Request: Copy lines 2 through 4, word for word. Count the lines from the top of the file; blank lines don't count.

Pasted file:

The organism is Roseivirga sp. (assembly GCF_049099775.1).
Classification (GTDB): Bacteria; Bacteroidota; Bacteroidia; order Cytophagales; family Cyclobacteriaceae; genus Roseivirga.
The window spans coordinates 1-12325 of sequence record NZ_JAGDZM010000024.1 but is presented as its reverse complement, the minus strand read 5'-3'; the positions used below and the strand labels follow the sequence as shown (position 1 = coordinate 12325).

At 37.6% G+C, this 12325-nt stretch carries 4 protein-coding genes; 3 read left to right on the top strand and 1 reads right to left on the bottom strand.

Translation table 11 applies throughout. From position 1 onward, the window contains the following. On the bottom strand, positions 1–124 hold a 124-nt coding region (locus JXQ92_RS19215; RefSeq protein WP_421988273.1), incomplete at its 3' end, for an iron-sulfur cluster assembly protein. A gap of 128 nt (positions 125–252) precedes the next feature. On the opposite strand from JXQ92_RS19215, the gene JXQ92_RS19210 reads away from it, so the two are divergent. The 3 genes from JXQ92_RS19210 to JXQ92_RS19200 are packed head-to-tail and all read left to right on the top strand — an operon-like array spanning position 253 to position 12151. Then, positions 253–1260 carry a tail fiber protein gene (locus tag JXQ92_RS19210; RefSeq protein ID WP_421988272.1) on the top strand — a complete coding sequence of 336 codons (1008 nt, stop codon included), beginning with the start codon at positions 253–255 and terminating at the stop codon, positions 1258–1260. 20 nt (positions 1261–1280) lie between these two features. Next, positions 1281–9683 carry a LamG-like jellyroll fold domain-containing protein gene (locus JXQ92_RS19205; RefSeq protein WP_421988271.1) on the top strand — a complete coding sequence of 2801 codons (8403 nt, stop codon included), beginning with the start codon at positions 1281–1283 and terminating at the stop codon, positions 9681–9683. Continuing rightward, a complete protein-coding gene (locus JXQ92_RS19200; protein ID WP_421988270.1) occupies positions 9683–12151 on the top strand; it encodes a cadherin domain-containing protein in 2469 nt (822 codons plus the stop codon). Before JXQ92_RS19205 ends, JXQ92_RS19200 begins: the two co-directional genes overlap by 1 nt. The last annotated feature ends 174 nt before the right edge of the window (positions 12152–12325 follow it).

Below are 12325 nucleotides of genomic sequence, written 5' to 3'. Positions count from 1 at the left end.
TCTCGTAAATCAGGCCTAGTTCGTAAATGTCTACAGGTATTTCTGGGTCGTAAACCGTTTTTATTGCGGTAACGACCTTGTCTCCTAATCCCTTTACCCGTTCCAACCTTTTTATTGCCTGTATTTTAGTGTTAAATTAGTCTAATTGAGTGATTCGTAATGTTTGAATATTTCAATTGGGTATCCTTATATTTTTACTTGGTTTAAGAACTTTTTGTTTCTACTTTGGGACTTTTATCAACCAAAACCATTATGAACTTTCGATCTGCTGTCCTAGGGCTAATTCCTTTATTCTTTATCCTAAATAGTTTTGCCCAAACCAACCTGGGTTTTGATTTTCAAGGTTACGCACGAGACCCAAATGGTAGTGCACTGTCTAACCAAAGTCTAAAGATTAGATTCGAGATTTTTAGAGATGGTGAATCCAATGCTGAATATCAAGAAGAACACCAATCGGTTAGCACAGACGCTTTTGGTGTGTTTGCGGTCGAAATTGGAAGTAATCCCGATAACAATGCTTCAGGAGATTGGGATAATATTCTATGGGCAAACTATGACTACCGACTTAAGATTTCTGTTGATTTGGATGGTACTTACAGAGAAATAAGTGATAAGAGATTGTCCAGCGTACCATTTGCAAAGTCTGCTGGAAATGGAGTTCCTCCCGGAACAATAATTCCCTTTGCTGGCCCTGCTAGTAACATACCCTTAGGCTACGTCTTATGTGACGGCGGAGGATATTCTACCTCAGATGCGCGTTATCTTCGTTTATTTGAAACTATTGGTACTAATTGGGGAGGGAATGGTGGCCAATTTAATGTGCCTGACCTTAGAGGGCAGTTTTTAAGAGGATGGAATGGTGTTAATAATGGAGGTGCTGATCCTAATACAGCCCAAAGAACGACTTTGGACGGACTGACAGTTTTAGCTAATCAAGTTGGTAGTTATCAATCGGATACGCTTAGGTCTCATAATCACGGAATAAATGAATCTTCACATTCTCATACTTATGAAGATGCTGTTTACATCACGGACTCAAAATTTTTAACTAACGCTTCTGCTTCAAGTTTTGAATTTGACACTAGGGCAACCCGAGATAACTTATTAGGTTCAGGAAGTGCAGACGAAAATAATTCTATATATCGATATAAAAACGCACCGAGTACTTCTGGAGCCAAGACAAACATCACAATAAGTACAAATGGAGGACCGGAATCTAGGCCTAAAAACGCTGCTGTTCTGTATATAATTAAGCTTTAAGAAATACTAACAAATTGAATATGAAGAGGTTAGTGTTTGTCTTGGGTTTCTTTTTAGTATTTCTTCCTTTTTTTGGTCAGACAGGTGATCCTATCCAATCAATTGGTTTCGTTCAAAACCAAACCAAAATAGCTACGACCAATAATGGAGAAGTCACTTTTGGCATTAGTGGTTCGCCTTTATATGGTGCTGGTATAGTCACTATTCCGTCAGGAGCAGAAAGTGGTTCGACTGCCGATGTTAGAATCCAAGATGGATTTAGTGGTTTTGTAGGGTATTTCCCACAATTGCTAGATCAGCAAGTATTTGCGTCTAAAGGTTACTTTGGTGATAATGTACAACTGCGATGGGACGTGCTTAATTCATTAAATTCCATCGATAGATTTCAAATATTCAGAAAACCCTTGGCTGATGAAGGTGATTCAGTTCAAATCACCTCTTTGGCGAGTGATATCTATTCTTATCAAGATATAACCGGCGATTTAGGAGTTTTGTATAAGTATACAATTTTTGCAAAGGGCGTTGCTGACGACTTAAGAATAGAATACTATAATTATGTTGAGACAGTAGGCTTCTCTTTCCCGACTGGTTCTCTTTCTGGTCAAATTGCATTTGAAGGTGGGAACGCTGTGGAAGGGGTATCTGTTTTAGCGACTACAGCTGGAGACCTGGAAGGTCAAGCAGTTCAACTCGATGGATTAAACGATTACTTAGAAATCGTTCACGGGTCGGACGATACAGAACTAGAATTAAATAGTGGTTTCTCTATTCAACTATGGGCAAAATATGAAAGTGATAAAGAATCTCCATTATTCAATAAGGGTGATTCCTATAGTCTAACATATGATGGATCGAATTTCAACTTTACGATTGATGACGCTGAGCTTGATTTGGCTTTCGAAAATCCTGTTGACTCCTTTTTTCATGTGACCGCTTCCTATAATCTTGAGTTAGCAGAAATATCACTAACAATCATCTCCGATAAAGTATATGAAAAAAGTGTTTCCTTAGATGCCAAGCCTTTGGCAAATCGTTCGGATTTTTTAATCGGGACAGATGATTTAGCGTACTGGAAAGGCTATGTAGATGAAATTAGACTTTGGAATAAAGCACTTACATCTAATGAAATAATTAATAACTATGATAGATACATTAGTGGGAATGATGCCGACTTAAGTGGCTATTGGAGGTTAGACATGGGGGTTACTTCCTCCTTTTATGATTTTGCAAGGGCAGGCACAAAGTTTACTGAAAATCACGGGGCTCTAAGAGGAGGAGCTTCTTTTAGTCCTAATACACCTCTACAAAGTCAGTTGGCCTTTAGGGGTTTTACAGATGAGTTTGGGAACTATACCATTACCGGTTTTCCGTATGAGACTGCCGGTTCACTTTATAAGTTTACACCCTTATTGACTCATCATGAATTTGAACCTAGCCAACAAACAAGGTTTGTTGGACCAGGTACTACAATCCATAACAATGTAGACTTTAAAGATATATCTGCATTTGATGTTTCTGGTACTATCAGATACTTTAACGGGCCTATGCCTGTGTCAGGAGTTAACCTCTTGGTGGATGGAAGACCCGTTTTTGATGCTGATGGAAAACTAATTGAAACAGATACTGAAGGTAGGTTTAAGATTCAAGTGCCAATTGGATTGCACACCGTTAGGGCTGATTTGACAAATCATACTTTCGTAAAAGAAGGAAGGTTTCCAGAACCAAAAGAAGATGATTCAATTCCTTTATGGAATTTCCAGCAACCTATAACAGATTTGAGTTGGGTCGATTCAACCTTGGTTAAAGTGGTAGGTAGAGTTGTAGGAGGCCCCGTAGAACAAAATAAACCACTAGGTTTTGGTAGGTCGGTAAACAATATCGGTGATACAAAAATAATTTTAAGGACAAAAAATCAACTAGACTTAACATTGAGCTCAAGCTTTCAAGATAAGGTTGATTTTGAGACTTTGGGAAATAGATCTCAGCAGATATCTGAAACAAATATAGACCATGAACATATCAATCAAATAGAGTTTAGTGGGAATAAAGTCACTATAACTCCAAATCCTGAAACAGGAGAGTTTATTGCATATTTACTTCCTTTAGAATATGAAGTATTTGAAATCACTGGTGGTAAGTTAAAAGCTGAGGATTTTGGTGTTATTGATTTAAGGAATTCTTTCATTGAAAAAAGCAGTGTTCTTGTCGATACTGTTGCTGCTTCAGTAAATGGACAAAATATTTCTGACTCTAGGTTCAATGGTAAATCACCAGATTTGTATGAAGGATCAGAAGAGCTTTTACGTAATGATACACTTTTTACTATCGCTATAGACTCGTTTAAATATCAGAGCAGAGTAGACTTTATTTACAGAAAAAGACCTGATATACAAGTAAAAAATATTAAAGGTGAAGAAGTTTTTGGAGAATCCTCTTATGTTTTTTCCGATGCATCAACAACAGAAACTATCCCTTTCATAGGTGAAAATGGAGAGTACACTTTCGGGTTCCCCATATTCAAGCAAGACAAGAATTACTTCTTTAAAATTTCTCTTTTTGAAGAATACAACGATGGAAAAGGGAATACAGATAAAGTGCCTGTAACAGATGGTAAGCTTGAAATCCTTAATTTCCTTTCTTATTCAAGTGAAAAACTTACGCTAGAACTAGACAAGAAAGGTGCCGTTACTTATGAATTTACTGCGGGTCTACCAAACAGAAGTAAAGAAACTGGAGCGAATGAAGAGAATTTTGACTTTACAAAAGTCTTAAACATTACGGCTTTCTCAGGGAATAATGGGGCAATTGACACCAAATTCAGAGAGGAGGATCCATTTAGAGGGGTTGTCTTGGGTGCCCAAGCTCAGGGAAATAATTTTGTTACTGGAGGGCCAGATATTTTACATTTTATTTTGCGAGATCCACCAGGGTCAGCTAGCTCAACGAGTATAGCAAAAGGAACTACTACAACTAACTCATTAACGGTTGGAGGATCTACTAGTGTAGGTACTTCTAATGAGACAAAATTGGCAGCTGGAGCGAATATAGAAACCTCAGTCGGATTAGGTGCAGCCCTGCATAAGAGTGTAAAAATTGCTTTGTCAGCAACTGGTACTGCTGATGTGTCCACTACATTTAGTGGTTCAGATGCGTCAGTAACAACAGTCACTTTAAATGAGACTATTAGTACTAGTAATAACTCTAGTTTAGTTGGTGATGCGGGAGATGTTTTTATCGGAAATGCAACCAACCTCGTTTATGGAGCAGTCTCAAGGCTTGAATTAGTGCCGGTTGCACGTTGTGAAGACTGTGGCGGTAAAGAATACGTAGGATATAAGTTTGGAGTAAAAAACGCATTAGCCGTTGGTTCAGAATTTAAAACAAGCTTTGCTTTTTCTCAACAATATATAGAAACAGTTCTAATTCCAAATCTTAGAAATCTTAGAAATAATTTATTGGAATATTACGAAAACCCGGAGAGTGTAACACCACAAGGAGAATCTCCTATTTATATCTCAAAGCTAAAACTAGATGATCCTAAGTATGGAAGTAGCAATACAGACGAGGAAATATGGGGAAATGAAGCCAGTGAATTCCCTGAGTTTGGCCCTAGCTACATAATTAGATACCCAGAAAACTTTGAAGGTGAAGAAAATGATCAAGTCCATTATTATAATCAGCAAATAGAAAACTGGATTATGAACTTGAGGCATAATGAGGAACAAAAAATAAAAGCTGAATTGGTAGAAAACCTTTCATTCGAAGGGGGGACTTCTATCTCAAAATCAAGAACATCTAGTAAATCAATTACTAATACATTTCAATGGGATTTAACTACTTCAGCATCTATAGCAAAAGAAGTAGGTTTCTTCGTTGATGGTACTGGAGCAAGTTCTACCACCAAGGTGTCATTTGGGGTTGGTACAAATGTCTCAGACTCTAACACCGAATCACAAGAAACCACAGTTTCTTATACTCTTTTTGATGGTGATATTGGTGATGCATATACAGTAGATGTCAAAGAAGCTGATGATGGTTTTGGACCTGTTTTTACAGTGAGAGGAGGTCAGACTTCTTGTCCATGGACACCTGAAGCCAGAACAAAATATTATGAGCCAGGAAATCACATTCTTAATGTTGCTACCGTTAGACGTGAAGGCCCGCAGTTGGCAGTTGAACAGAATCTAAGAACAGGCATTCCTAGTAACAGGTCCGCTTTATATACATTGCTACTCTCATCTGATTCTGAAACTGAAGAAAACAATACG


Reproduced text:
Classification (GTDB): Bacteria; Bacteroidota; Bacteroidia; order Cytophagales; family Cyclobacteriaceae; genus Roseivirga.
The window spans coordinates 1-12325 of sequence record NZ_JAGDZM010000024.1 but is presented as its reverse complement, the minus strand read 5'-3'; the positions used below and the strand labels follow the sequence as shown (position 1 = coordinate 12325).

At 37.6% G+C, this 12325-nt stretch carries 4 protein-coding genes; 3 read left to right on the top strand and 1 reads right to left on the bottom strand.